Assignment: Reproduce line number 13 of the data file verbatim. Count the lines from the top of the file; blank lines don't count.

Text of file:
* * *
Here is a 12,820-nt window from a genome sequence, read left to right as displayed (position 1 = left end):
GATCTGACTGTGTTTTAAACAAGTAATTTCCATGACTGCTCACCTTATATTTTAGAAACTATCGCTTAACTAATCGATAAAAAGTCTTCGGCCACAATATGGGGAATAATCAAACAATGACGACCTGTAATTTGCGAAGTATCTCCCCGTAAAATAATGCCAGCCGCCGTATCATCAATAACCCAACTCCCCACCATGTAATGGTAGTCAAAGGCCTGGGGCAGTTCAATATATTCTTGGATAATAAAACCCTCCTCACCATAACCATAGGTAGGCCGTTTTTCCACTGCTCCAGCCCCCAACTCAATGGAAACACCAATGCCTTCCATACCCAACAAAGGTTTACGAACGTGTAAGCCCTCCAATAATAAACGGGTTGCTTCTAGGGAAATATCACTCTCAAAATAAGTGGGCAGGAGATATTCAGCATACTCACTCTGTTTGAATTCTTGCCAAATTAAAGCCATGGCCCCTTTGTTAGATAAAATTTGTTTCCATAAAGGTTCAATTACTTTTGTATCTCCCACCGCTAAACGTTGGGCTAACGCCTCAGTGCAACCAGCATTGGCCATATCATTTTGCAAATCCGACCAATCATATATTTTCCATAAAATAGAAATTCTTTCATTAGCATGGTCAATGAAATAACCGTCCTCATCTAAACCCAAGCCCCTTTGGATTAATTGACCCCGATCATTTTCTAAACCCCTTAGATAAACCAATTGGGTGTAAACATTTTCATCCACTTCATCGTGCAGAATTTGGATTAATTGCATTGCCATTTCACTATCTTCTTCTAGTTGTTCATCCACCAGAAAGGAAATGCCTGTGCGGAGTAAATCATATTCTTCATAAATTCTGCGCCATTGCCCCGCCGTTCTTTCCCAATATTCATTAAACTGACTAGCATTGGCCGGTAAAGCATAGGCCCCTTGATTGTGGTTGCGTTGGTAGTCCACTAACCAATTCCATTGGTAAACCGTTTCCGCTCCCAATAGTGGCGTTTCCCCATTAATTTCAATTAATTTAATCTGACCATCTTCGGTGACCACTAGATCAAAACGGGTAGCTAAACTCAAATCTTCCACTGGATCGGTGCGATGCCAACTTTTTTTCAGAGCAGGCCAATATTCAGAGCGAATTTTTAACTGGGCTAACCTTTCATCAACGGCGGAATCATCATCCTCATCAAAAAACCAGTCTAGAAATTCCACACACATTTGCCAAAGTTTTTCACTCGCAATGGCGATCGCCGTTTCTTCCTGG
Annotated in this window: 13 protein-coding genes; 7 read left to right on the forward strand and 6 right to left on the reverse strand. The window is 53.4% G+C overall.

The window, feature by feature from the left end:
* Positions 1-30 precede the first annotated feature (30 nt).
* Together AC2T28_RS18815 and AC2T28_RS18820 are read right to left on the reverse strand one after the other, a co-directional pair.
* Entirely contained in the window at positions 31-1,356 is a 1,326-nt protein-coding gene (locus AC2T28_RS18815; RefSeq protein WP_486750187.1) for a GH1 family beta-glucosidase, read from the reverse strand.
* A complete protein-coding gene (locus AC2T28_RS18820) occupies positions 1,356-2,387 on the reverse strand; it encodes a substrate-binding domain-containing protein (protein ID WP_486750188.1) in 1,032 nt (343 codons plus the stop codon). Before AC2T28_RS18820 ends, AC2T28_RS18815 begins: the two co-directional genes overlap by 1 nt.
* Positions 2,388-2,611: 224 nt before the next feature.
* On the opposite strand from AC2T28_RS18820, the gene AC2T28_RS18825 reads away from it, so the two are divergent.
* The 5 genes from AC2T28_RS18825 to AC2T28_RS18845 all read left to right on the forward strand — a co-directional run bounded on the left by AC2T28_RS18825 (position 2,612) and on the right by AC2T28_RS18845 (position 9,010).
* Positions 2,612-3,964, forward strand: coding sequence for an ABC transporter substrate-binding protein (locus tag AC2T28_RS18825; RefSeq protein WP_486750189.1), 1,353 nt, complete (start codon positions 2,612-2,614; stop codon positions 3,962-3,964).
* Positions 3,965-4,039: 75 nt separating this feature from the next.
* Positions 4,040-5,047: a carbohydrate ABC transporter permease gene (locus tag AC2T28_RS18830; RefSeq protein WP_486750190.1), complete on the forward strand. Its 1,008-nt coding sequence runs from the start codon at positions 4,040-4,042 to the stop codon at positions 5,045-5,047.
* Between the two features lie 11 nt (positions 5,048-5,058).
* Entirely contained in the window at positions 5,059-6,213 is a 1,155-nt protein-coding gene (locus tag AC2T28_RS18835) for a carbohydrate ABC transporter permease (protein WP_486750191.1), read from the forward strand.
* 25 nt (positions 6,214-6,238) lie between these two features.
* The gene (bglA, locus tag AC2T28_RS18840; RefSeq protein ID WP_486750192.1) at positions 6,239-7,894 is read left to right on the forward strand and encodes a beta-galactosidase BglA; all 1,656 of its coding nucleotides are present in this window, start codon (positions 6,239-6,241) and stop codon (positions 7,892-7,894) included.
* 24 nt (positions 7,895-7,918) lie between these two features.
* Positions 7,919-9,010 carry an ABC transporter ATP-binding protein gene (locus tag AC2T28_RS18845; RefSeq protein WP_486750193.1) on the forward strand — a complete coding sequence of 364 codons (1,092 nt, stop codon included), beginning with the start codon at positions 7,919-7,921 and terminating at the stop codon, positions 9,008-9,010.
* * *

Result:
* Positions 3,965-4,039: 75 nt separating this feature from the next.